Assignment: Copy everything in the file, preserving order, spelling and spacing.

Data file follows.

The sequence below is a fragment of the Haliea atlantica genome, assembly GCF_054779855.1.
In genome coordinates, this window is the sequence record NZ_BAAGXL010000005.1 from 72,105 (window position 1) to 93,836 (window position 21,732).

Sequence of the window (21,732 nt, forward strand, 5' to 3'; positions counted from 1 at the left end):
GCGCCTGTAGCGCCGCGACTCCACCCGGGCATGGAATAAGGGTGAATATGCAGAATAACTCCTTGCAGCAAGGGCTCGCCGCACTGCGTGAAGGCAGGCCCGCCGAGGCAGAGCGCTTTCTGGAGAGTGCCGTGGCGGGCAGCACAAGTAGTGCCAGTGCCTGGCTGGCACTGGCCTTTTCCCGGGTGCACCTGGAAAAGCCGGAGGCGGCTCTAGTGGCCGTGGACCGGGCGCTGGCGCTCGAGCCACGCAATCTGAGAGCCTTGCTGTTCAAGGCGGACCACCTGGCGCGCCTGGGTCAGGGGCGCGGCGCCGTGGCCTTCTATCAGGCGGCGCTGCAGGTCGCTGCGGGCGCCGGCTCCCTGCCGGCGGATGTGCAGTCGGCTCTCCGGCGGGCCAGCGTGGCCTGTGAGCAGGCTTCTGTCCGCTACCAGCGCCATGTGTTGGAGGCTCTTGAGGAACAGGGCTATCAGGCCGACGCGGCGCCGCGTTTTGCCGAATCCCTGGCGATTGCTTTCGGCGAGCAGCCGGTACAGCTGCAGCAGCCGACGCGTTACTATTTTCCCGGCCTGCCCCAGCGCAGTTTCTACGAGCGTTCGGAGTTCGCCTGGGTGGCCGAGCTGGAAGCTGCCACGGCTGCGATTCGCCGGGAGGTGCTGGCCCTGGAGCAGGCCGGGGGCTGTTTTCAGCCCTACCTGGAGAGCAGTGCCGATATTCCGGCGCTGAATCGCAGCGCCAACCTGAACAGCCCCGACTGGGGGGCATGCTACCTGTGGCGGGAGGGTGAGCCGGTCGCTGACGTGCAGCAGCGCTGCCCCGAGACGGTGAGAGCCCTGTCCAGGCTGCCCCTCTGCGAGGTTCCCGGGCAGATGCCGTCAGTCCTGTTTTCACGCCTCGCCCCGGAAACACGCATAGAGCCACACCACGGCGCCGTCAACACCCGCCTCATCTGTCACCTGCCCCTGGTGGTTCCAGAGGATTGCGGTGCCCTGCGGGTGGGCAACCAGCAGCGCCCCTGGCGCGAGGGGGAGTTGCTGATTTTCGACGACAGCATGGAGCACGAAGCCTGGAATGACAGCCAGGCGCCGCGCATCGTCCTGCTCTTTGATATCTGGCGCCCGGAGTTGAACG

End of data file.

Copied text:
The sequence below is a fragment of the Haliea atlantica genome, assembly GCF_054779855.1.
In genome coordinates, this window is the sequence record NZ_BAAGXL010000005.1 from 72,105 (window position 1) to 93,836 (window position 21,732).

Sequence of the window (21,732 nt, forward strand, 5' to 3'; positions counted from 1 at the left end):
GCGCCTGTAGCGCCGCGACTCCACCCGGGCATGGAATAAGGGTGAATATGCAGAATAACTCCTTGCAGCAAGGGCTCGCCGCACTGCGTGAAGGCAGGCCCGCCGAGGCAGAGCGCTTTCTGGAGAGTGCCGTGGCGGGCAGCACAAGTAGTGCCAGTGCCTGGCTGGCACTGGCCTTTTCCCGGGTGCACCTGGAAAAGCCGGAGGCGGCTCTAGTGGCCGTGGACCGGGCGCTGGCGCTCGAGCCACGCAATCTGAGAGCCTTGCTGTTCAAGGCGGACCACCTGGCGCGCCTGGGTCAGGGGCGCGGCGCCGTGGCCTTCTATCAGGCGGCGCTGCAGGTCGCTGCGGGCGCCGGCTCCCTGCCGGCGGATGTGCAGTCGGCTCTCCGGCGGGCCAGCGTGGCCTGTGAGCAGGCTTCTGTCCGCTACCAGCGCCATGTGTTGGAGGCTCTTGAGGAACAGGGCTATCAGGCCGACGCGGCGCCGCGTTTTGCCGAATCCCTGGCGATTGCTTTCGGCGAGCAGCCGGTACAGCTGCAGCAGCCGACGCGTTACTATTTTCCCGGCCTGCCCCAGCGCAGTTTCTACGAGCGTTCGGAGTTCGCCTGGGTGGCCGAGCTGGAAGCTGCCACGGCTGCGATTCGCCGGGAGGTGCTGGCCCTGGAGCAGGCCGGGGGCTGTTTTCAGCCCTACCTGGAGAGCAGTGCCGATATTCCGGCGCTGAATCGCAGCGCCAACCTGAACAGCCCCGACTGGGGGGCATGCTACCTGTGGCGGGAGGGTGAGCCGGTCGCTGACGTGCAGCAGCGCTGCCCCGAGACGGTGAGAGCCCTGTCCAGGCTGCCCCTCTGCGAGGTTCCCGGGCAGATGCCGTCAGTCCTGTTTTCACGCCTCGCCCCGGAAACACGCATAGAGCCACACCACGGCGCCGTCAACACCCGCCTCATCTGTCACCTGCCCCTGGTGGTTCCAGAGGATTGCGGTGCCCTGCGGGTGGGCAACCAGCAGCGCCCCTGGCGCGAGGGGGAGTTGCTGATTTTCGACGACAGCATGGAGCACGAAGCCTGGAATGACAGCCAGGCGCCGCGCATCGTCCTGCTCTTTGATATCTGGCGCCCGGAGTTGAACG